Notice, too, the writer’s unsubstantiated claim that “there are 7 million Muslims in America.” According to the Pew Research Foundation, there are 3.35 Muslims in the United States as of August 2017, or less than half the number so casually claimed by John Hamed, Jr. He offers no source for his figure, for there is none. The attempt to exaggerate the number, and hence the perceived power, of Muslims, is a staple of Muslim propaganda. Hamed is hoping that his readers will not bother to check; he may well, alas, be right.
The bizarre claim Hamed makes, based solely on Fell’s wild remarks about Muslims being “the descendants of the Muslim visitors of North America [who] are members of the present Iroquois, Algonquin, Anasazi, Hohokam and Olmec native people,” has to be understood as one more attempt to backdate a Muslim presence in America, as if that were itself a guarantee of “belonging” in America, by being more connected to the indigenous Indians than are the descendants of the comparatively late arrivals from Europe.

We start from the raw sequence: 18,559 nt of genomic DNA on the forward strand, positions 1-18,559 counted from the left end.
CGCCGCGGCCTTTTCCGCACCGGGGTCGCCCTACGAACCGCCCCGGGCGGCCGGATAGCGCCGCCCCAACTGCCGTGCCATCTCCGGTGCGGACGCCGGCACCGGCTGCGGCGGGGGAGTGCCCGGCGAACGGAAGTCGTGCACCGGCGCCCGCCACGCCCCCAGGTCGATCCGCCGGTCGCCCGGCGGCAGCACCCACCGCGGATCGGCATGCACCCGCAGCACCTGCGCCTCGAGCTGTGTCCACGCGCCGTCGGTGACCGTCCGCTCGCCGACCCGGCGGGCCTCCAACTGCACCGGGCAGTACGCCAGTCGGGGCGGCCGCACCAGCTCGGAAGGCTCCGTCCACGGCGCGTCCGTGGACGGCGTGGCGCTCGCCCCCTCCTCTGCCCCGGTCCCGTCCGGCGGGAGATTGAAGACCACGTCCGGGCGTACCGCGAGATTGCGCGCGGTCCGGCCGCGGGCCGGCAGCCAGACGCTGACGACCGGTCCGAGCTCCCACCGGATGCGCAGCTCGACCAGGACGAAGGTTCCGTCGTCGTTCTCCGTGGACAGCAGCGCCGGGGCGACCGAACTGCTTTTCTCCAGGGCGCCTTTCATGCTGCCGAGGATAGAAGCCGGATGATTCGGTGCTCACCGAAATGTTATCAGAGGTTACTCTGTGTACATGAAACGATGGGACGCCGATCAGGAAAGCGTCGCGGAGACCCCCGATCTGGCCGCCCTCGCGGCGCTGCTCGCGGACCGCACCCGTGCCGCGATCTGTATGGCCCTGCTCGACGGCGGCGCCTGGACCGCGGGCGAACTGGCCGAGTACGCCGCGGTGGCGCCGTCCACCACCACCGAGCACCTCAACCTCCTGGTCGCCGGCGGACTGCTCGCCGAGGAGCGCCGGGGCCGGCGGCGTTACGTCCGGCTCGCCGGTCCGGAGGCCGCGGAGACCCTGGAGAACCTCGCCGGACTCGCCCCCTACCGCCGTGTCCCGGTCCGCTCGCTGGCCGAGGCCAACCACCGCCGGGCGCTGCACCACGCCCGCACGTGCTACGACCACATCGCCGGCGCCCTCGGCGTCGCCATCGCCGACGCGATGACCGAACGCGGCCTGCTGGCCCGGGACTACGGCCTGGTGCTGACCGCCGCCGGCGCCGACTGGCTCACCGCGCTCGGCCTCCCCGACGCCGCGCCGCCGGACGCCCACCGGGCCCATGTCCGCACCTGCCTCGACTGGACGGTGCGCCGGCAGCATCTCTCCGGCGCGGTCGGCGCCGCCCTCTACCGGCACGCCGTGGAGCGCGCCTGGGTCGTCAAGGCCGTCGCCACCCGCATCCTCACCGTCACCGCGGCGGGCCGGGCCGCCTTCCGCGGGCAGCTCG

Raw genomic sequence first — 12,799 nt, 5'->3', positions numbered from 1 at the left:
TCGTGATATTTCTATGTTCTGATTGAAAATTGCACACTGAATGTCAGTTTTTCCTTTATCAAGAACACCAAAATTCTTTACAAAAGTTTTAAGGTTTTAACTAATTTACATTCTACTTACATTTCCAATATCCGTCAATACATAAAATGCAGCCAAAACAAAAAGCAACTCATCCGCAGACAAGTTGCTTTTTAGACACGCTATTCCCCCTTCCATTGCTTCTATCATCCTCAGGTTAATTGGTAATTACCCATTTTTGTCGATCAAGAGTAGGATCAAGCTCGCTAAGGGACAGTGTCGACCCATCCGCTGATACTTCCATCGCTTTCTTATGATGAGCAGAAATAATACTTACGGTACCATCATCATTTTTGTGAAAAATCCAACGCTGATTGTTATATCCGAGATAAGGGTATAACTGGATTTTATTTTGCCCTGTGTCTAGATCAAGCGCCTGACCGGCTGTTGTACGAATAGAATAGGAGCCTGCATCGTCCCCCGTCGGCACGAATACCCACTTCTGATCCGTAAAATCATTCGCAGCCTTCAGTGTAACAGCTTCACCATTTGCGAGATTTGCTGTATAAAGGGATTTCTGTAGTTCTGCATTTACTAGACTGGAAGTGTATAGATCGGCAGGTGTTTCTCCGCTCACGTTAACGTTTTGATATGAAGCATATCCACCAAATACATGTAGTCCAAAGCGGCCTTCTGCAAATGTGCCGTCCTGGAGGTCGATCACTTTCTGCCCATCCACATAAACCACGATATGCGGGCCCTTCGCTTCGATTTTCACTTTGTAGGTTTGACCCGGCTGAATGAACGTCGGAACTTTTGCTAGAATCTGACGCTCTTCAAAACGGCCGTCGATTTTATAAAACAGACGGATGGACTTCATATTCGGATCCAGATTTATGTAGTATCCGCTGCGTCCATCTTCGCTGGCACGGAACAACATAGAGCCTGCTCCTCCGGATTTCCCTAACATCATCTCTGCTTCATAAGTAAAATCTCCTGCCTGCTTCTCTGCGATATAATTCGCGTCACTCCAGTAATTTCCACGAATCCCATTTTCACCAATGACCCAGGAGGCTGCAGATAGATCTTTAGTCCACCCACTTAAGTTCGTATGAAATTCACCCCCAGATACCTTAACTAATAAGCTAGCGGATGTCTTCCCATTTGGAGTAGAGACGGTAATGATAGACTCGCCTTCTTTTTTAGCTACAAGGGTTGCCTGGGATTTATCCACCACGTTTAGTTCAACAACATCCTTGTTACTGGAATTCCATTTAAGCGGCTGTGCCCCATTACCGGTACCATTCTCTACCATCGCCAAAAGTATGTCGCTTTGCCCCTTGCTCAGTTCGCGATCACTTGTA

What of John Hamed, Jr.’s claim that “we [Muslims] are educated, middle-class citizens who work in every profession.” That is no guarantee of good behavior. Muslim terrorists are on the whole better educated, and better off economically than the average Muslim, as noted in this report by Giulio Meotti. Osama bin Laden came from a family of billionaires. Ayman al-Zawahiri, a doctor, came from one of the most prominent and prosperous families in Egypt. We have all read of the doctors, lawyers, professors, students at good universities, who went off to join the Islamic state. Telling us that Muslims are economically “middle-class” is no reason for us to feel relieved. The “middle-class” Dr. Nidal Hasan, who had had his medical education paid for entirely by the Army, and was earning $90,000 a year, remained unswayed in his murderous hatred of Infidels. “Mike” Hawash, who was convicted in 2003 of trying to help his fellow Muslims in the Taliban, had been earning $360,000 as an Intel engineer. Aafia Siddiqui had attended MIT, had a Ph.D. in neuroscience from Brandeis, and a brilliant career before her when she decided to trade it all for life as “Lady Al-Qaida.” There are many more such examples.